Homicide Detectives Delve Into 36-Year-Old Mystery of Actress’ DeathIt was Sunday, November 29, 1981, when actress Natalie Wood Wagner drowned off the isthmus of Catalina Island. The circumstances surrounding her death were investigated by the Los Angeles County Sheriff’s Department and the Los Angeles County Department of Medical Examiner-Coroner, and determined to be an accident. Since then, Sheriff’s Homicide Bureau detectives received additional information regarding the investigation, and because of this, prudence led them to take another look at the case. Lead investigator, Lieutenant John Corina, announced the case’s reopening on Thursday, November 17, 2011, and interest in any developments heightened.Because of recent media interest, Lieutenant Corina addressed media in a second press conference on Monday, February 5, 2018, and offered some insight into developments since the case’s reopening. Since the 2011 press conference, Lieutenant Corina cited, “well over a hundred people came forward with information about this case. People really wanted to get involved and tell us what they knew.” He continued to say the press conference was extremely helpful in spurning people and witnesses with information who hadn’t come forward before to tell their story. “People don’t think their information or what they know might be important. Well, it was in this case. It’s helped us recreate some of the timeline in what happened on that weekend, right up to the point where Natalie Wood ends up going into the water.”Lieutenant Corina relayed that new witnesses who were on Catalina Island, moored near the Wagners’ boat the night and weekend of Natalie Wood’s death, and those who knew the couple and had knowledge of the couple’s behavior that weekend were interviewed. Their coming forward helped detectives establish a more articulate timeline of circumstances surrounding the critically-acclaimed actress’ death, determining Robert Wagner was the last person with her, arguing, before everything “went quiet.”There were four people on the boat the night of Ms. Wood’s death, including her husband, actor Robert Wagner. “He was always considered a person of interest,” said the lieutenant, who recalled the statement from a witness on the boat of hearing an argument so intense, he became worried a possible assault was occurring and went down to the Wagners’ cabin to check on them. The witness was told to go away by Robert Wagner, after which the couple continued arguing on the back of the boat and then there was silence. Witnesses moored on another boat nearby corroborated this information.Based upon the detectives’ investigation, evidence and witness statements, the belief there was a loud argument in which a witness reported Robert Wagner’s angry demeanor, combined with the sound of fighting so intense it caused enough worry for the witness to check on them didn’t add up. Moreover, the reasons statements from Robert Wagner were incongruent with other findings, and Natalie Wood leaving the boat alone, on a dinghy with which she was unfamiliar in operating, around midnight during a rainstorm, wearing only a nightgown and socks, were unclear. Detectives believe they have a better understanding of what occurred since renewing the investigation and interviewing additional witnesses.Bruises located on Natalie Wood’s body, as reported by Los Angeles County Department of Medical Examiner-Coroner personnel, which were “non-mechanical” were likely caused by another, yet undetermined person.The investigation, Lieutenant Corina explained, is a suspicious death investigation, not a murder investigation. The detectives are trying to determine what happened; from the time of the argument to how, exactly, Natalie Wood got into the water.“Yes, of course we want to talk to Robert Wagner, you bet. We would love to hear his version of events. The version of events he portrayed in the media…what he told the original investigators and what he’s portrayed since then, really don’t add up to what we found.”As long as there are tips and leads to follow, detectives will pursue investigating the circumstances surrounding the death of Natalie Wood. If you have information about this case, please contact Lieutenant John Corina or Homicide Bureau investigators at 323-890-5500. If you prefer to remain anonymous, you may call “L.A. Crime Stoppers” at 800-222-TIPS (8477), use your smartphone by downloading the “P3 MOBILE APP” on Google play or the App Store, or use the website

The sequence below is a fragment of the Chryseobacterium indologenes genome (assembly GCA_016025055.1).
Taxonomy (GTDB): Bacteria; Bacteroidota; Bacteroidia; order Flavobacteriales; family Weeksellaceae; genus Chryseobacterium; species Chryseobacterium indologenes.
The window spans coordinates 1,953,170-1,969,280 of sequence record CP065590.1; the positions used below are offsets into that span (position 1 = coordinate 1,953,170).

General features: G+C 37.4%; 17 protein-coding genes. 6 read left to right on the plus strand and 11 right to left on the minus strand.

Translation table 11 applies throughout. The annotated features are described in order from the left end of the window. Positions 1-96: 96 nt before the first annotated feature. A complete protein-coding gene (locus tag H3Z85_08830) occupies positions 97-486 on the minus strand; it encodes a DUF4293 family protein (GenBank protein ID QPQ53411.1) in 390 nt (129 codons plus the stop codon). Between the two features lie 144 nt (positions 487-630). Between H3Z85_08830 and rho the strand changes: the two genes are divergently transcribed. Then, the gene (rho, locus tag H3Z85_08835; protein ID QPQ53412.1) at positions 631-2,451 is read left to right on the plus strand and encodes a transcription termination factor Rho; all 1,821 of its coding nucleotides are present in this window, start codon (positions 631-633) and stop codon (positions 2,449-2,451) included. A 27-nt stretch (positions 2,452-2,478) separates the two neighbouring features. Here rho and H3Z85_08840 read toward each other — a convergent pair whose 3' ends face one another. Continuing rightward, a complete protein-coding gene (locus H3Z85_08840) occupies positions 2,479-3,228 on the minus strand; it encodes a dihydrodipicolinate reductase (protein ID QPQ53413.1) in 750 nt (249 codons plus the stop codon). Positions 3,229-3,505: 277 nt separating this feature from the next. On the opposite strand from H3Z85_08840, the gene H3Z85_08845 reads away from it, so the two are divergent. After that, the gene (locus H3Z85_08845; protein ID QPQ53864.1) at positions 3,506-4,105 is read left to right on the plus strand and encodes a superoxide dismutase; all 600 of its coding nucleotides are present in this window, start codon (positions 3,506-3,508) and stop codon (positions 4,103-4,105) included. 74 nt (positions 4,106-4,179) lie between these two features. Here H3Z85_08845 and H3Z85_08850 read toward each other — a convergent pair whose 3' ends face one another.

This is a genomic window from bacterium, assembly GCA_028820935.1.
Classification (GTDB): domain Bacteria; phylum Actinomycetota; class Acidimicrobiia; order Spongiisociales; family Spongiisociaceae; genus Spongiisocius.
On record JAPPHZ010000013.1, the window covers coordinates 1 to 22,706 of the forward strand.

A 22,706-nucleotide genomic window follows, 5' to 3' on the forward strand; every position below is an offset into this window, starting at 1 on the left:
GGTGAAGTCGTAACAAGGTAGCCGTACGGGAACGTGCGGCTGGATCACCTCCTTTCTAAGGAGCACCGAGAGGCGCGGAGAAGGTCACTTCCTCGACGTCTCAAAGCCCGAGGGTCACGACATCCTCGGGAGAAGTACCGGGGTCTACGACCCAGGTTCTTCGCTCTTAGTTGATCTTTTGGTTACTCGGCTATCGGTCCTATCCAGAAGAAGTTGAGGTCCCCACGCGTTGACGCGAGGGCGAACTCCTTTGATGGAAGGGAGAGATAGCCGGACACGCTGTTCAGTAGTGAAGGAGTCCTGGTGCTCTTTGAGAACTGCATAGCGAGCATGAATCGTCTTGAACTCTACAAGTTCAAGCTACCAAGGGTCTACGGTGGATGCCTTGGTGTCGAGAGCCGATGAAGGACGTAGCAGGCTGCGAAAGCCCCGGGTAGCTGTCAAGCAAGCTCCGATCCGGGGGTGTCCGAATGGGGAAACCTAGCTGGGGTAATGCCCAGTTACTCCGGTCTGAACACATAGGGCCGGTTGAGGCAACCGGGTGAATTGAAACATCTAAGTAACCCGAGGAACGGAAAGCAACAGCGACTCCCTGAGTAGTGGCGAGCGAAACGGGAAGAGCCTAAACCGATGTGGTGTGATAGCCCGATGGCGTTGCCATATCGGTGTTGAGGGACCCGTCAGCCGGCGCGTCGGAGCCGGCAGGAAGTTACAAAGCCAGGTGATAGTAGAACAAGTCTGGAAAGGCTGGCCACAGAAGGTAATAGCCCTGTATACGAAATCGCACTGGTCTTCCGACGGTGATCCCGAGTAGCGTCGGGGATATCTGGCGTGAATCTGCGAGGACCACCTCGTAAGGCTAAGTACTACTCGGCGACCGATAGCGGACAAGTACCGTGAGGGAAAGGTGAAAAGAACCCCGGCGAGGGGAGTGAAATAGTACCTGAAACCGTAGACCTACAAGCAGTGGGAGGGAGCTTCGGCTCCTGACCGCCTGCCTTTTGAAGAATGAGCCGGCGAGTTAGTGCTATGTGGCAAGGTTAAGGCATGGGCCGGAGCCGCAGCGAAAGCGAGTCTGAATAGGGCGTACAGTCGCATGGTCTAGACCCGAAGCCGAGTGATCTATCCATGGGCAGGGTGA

Posted by Los Angeles County Sheriff's Department on Monday, February 5, 2018